Letter from the Editor: Rebirth in Baltimore Vol: 68

October 2010

This year we were in DC for the Washington DC Area Rising Stars and it was just the excuse we needed to check out the food scene from my childhood. From urban chic fine dining to hip cocktail culture, Baltimore is abuzz with the burgeoning food and drink scene. The city’s proven there’s a potential for serious food, and that true sustainability and creativity are feasible in Maryland. It’s a city undergoing a rebirth of sorts. In-house charcuterie programs, cutting edge farm-to-bar cocktails and house-made brick oven pizzas are slowly chipping away at the status quo of crab, beers and burgers.

Take Woodberry Kitchen chef-owner Spike Gjerde. Produce like fresh apricots and cherries from the local Maryland watershed are preserved in season by the culinary team and put-by to last through the lengthy winter under the watchful eye of this James Beard nominee. Maryland is not widely considered an agricultural mecca , but what Gjerde does is all the more remarkable because it isn’t in sunny California where the growing season is practically year-round.

Gjerde shows a lot of commitment to the local movement. His dishes take their cue from hearty American and English dinners, but scream Maryland, with seafood from the Chesapeake Bay, whole goats from Many Rocks Farm, and more. Nose-to-tail takes on a whole new meaning here. The whole team pitches in to craft the in-house charcuterie. Slow-roasted off-cuts of goat top brick oven-fired pizzas like the cabrito, apricot reduction, and goat cheese-topped pizza we tried. Read all about iconic Baltimore chef Spike Gjerde, try his recipes, and watch his interview in our chef feature.

Over on Federal Hill, we met charcuterie and off-cuts nut Patrick Morrow at Bluegrass Tavern. Not many chefs take delivery of whole cow carcasses. But Morrow is up for a challenge, and loves this sustainable approach to proteins. He runs a cut-of-the-day program to rotate cuts ensuring the entire animal is used. Nothing goes to waste, with spot-on fresh beef salami, beef heart and tongue terrine and all kinds of charcuterie goodies served up on roughly-hewn wooden boards, garnished with house-made mustard and pickles. Hunting is a hobby for Morrow, so the flavors of elk and bison come naturally to him in the kitchen and work their way into the charcuteries and tartares too.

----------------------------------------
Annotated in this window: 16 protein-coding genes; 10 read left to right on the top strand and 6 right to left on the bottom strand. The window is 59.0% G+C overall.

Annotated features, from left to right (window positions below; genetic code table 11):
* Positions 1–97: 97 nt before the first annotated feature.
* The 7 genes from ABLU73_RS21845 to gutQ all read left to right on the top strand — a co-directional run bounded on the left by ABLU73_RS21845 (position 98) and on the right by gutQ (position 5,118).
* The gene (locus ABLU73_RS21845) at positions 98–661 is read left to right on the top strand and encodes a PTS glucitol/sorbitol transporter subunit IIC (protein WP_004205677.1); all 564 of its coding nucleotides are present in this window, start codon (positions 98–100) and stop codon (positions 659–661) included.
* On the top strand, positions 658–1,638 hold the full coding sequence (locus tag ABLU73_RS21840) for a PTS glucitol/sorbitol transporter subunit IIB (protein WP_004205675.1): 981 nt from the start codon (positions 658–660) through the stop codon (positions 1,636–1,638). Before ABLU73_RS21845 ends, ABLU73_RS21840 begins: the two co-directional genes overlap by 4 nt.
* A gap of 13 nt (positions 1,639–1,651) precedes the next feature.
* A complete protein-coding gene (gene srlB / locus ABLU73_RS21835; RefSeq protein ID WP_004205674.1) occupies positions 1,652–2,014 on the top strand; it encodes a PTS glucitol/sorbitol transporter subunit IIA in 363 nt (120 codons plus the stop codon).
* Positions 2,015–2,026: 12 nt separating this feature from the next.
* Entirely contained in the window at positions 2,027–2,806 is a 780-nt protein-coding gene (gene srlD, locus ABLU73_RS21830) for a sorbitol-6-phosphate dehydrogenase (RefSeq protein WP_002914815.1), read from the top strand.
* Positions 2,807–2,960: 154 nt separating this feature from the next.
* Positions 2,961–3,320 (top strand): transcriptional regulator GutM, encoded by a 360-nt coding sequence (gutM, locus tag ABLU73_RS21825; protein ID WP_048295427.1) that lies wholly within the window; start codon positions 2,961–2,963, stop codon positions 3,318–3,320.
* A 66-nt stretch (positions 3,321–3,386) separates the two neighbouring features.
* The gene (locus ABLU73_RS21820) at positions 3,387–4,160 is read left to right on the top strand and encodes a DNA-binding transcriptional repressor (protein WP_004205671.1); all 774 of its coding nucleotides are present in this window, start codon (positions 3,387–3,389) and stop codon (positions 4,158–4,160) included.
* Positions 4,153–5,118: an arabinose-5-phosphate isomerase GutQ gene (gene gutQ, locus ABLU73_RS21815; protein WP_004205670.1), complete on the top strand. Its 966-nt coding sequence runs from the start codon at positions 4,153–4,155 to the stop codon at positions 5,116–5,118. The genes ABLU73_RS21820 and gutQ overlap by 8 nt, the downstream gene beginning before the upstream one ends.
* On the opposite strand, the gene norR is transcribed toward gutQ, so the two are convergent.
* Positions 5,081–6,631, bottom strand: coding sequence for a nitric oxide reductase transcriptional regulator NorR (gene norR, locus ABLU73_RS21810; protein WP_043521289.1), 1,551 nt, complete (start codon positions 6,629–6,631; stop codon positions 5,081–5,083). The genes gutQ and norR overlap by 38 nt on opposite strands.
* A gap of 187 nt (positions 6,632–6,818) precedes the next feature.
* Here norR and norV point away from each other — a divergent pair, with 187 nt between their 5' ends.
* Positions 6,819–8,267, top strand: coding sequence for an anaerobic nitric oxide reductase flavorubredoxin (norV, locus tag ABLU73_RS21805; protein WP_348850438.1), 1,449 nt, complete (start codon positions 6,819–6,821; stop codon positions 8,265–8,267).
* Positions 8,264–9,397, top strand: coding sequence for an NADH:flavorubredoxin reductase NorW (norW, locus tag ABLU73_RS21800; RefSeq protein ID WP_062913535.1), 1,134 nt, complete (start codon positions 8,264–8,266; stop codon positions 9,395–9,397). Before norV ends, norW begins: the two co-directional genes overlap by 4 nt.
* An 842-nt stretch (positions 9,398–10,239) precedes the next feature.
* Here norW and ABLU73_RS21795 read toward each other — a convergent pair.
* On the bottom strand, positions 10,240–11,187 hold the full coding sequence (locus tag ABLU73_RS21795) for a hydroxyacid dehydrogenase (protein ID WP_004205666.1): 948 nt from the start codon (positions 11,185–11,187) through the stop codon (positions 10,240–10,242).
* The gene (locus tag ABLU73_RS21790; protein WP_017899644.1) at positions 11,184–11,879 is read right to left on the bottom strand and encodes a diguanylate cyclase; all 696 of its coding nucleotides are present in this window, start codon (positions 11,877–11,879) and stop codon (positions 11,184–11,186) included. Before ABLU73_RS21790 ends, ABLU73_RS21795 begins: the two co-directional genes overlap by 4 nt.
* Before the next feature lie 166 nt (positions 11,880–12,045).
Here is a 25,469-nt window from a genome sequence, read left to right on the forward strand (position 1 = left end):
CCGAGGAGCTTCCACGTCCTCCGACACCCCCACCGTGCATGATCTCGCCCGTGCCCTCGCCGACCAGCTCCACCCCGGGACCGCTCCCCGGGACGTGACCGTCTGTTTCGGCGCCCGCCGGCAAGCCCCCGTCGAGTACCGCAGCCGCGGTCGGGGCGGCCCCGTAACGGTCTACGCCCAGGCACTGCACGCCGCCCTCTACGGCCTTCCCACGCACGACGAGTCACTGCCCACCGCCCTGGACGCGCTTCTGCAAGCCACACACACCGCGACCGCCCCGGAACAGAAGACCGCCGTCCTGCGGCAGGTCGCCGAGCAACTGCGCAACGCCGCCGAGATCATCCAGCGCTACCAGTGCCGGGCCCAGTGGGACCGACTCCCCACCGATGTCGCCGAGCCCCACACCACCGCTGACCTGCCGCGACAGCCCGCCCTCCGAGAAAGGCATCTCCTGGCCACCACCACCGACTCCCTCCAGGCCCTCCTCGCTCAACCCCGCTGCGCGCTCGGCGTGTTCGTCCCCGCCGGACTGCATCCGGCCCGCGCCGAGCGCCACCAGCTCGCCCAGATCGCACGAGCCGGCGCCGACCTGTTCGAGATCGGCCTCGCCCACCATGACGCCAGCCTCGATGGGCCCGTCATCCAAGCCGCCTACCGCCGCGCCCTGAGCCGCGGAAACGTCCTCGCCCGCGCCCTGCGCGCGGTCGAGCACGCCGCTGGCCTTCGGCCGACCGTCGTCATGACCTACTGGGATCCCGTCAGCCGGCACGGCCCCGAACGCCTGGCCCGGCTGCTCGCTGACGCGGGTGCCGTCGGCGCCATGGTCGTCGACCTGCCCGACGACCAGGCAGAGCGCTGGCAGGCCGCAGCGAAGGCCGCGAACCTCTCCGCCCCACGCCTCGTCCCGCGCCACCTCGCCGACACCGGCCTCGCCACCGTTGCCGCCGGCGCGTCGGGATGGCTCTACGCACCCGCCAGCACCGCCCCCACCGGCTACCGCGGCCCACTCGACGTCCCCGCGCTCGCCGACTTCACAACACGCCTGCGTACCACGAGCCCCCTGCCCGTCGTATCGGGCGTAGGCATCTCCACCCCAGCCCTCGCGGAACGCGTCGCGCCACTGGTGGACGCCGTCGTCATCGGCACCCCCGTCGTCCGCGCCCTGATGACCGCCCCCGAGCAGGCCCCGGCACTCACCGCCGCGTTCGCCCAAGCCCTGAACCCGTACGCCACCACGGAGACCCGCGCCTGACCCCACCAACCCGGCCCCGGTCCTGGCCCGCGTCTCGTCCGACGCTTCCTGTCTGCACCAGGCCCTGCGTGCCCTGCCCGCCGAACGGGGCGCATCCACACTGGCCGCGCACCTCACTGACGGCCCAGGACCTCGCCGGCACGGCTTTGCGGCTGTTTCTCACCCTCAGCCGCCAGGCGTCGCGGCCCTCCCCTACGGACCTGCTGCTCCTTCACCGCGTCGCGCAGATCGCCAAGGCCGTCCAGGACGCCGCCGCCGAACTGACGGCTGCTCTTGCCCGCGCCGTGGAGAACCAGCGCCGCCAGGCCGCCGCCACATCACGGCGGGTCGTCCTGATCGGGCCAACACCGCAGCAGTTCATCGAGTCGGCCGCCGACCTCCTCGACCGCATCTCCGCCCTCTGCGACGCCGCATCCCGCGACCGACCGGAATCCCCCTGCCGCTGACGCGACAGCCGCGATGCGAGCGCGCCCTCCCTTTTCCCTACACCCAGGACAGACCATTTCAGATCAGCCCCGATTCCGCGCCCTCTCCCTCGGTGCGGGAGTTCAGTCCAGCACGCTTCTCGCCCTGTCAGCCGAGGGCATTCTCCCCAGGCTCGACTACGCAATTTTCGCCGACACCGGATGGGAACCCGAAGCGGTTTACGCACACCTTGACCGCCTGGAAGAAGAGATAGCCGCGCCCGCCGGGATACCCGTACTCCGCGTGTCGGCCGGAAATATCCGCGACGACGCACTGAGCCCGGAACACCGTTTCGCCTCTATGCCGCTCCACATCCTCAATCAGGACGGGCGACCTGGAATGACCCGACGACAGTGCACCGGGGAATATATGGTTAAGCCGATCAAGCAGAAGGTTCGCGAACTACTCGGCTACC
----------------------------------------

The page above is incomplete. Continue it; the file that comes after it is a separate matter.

Another neighborhood in continual transition—Fell’s Point—isn’t exactly known for urban chic restaurants, but that’s just what we found at Salt, the hip brick walled restaurant complete with neon green lanterns and chalk signs. Chef Jason Ambrose’s plates range widely in culinary styles, but our favorite was his Tempura Maryland Blue Crab Roll with Sriracha Ginger Marshmallow.

We were excited to catch up with 2003 Miami Rising Star Chef E. Michael Reidt at B&O American Brasserie inside the gorgeous restored Beaux Arts-style Hotel Monaco. He left the sunny climes of Santa Barbara and his own restaurant Sevilla to join the Kimpton Hotel Group in Baltimore. Just over a year in, Reidt is excited about the potential Baltimore has for entrepreneurs, with major investment firms, cruise lines, and real estate opening up in the city and bringing opportunities with them. With an eye to value, Reidt opened the converted deli mid-recession surrounded by vacant office buildings. Getting in touch with local farmers outside of Baltimore and Western Pennsylvania, he was pleasantly surprised by the quality of the product available, and set to work transforming it into innovative dishes with a Baltimore bent. He found the dining public surprisingly educated about food, desperate for more sophisticated dining options and (of course) under the full sway of the pork belly obsession that afflicted the rest of the country!

To further satisfy his quest for a sophisticated restaurant, Reidt has his cocktail den-worthy mixologist behind the bar at his restaurant. When most bartenders were mixing up rum and Cokes in Baltimore and pulling beers, Brendan Dorr was whipping up molecular cocktails complete with liquid nitrogen. His farm-fresh cocktail approach at B&O American Brasserie is a far-cry from that, but it’s clear he’s going to be game-changer in the city with house-made sodas, and signature drinks like his refreshing bourbon cocktail Hobo's Cola and Bourbon—equal parts warm spice and citrusy tang, with housemade cinnamon-infused cola, lemon, lime and orange zests and a brandied cherry.

Dorr’s friend and fellow mixologist Corey Polyoka over at Woodberry Kitchen takes full advantage of the seasonal fruits and vegetables from nearby farms and isn't hampered by standard ideas about garnishes. His Apricots in the Afternoon cocktail, made with Kluge Cru Aperitif Wine, Reeds Orchard Apricots, Fresh Orange Juice, and Orange Bitters is topped off with a skewered apricot pâte de fruits. The two feed off each others’ creativity—for example, Polyoka borrowed the name of his apricot cocktail from Dorr (with his permission of course!). What’s clear is this dynamic duo have latched on to something: Baltimore is ready for craft cocktails and there’s a niche for anyone able to make them with the same pizzazz that they do.

We'll going to be in Chicago next week, and will soon be visiting Houston, Paris, Pasadena, Baltimore, Barcelona, and San Sebastian, so reach out and give us your give us your nominations for chefs, pastry chefs, sommeliers, and mixologists we should check out.

As always, we love hearing from you! Be sure to become a fan of StarChefs.com on Facebook, follow me on Twitter, and keep up with me on Foursquare to stay posted on where I’m going and what I’m eating.

Antoinette Bruno